Trends Winter 2015 | Page 2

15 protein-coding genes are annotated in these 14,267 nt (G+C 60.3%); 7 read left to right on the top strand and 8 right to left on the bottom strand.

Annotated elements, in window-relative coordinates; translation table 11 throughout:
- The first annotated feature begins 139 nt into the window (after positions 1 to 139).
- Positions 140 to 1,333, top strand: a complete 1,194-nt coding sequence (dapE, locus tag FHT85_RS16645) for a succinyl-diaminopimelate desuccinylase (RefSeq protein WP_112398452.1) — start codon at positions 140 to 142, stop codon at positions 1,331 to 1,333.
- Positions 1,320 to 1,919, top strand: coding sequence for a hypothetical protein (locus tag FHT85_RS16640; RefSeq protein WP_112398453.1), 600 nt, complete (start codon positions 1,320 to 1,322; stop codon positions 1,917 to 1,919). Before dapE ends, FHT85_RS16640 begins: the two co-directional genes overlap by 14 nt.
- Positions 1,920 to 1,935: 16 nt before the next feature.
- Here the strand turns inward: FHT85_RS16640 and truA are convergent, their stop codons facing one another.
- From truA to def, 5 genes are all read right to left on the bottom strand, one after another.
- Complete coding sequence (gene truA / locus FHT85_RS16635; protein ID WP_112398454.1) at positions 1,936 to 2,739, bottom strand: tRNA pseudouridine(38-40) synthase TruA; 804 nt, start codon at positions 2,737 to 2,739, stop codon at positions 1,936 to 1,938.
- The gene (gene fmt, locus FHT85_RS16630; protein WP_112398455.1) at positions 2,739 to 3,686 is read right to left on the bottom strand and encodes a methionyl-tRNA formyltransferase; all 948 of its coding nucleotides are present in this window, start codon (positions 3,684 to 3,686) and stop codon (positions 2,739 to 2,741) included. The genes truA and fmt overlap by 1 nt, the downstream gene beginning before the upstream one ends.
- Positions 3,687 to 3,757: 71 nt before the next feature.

“We needed to build to keep going,” said Scott Maciosek, chairman of the Landfill Venture Group’s (LVG) Executive Committee, the group that oversees landfill operations. Strong relationships between members of LVG’s Executive Committee and staff at Ayres Associates led to Ayres being hired in 2011 as the landfill’s engineer. Roger Nelson, a business development specialist at Ayres, was an acquaintance of Charles Rayala Jr., then the chairman of the Executive Committee. Maciosek, who took over for Rayala, is also chairman for the Town of Cloverland. He had a good impression of Ayres through a previous bridge project in his town. Solid engineering, improving efficiencies among professional services extended to northern Wisconsin landfill By Tom Paquin W ith the Highway G Landfill nearing its capacity back in 2011, landfill operators decided to expand the landfill on its current site near Eagle River, Wisconsin, and were looking to take their engineering guidance in a new direction. Highway G Landfill WISCONSIN 2│TRENDS Rayala, who also is a Vilas County Board member, said Ayres Associates developed a relationship and confidence with the landfill management and committee before being selected as landfill engineers. “With openness and honesty in decisions, Ayres kept us abreast of present problems and future needs at the landfill,” he said. “They were straightforward and had full knowledge of our present needs. Without pulling punches, they addressed our financial needs head on.” BOTTOM LINE MENTALITY Looking out for the landfill’s finances has been a major point of emphasis of projects over the nearly four years since Ayres came on board. Starting with a review of the landfill’s operations, including a 7.88-acre expansion being constructed in three phases, engineers at Ayres have been looking for ways to save money for the landfill. For example, the landfill’s plan of operations was modified to allow the acceptance of glass residual material from a nearby recycling operation to be used as an aggregate replacement and as alternate daily cover material. Highway G Landfill Manager Mark Busha said his operation faces the challenge of being a smaller landfill trying to make it in an industry increasingly dominated by giant corporations. “We had financial hurdles we had to jump,” said Busha, who has been manager at Highway G since 1997. He said that when Ayres started as the landfill’s engineer, “we had already gone through the process of siting the expansion and had done the feasibility studies. It was a matter of tweaking construction plans and coming up with creative financing.”